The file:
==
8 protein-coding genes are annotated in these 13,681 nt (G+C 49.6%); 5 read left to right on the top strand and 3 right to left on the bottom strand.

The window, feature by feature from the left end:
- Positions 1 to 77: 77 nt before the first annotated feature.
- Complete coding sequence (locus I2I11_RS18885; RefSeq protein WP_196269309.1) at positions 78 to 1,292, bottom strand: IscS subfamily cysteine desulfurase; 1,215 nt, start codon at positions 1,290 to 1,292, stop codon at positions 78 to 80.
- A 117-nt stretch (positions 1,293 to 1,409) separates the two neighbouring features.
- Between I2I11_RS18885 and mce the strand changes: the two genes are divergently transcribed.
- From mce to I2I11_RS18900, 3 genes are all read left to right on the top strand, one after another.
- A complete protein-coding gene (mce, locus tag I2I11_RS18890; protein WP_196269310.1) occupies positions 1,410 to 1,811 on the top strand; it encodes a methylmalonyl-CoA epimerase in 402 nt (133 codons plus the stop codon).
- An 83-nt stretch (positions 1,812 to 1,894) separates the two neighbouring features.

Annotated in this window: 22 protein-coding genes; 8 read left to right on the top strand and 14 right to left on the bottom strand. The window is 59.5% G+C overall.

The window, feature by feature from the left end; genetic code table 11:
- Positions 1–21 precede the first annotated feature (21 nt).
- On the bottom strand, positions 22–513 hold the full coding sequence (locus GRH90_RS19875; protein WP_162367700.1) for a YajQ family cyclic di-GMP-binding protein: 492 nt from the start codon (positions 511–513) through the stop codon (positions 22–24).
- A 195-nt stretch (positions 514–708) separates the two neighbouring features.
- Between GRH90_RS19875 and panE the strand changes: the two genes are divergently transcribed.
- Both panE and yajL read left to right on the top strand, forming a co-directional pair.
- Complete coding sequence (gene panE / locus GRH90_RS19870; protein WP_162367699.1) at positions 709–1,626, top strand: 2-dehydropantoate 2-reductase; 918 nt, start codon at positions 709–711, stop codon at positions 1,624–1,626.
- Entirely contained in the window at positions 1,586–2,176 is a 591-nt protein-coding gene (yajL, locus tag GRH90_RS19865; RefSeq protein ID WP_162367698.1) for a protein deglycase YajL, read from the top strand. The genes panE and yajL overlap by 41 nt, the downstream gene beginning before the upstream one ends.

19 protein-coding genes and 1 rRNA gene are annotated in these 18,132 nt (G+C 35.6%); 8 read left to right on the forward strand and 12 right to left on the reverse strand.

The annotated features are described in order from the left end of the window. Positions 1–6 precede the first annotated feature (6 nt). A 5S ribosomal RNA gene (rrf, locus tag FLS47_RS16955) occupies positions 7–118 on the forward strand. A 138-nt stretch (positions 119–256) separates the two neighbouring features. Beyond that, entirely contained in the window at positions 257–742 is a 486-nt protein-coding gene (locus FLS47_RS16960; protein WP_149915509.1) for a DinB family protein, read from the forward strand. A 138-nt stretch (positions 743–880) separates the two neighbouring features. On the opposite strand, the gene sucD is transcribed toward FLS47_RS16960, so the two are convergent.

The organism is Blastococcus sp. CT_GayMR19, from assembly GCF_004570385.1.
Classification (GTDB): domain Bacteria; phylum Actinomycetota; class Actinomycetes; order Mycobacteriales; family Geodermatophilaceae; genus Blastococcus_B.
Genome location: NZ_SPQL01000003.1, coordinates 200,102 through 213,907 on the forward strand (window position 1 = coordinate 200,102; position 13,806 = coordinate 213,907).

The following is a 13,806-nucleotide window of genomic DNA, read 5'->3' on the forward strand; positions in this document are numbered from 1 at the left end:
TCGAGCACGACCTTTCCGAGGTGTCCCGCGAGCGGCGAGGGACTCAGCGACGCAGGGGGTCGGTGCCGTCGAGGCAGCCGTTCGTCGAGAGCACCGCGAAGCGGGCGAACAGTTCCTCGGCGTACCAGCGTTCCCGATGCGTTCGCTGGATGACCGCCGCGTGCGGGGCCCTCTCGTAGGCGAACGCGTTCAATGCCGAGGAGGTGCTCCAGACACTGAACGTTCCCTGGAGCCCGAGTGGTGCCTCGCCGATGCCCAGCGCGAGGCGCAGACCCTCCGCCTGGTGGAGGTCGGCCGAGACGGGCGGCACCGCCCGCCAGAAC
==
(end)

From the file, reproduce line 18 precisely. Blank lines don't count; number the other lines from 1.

- Entirely contained in the window at positions 1,586–2,176 is a 591-nt protein-coding gene (yajL, locus tag GRH90_RS19865; RefSeq protein ID WP_162367698.1) for a protein deglycase YajL, read from the top strand. The genes panE and yajL overlap by 41 nt, the downstream gene beginning before the upstream one ends.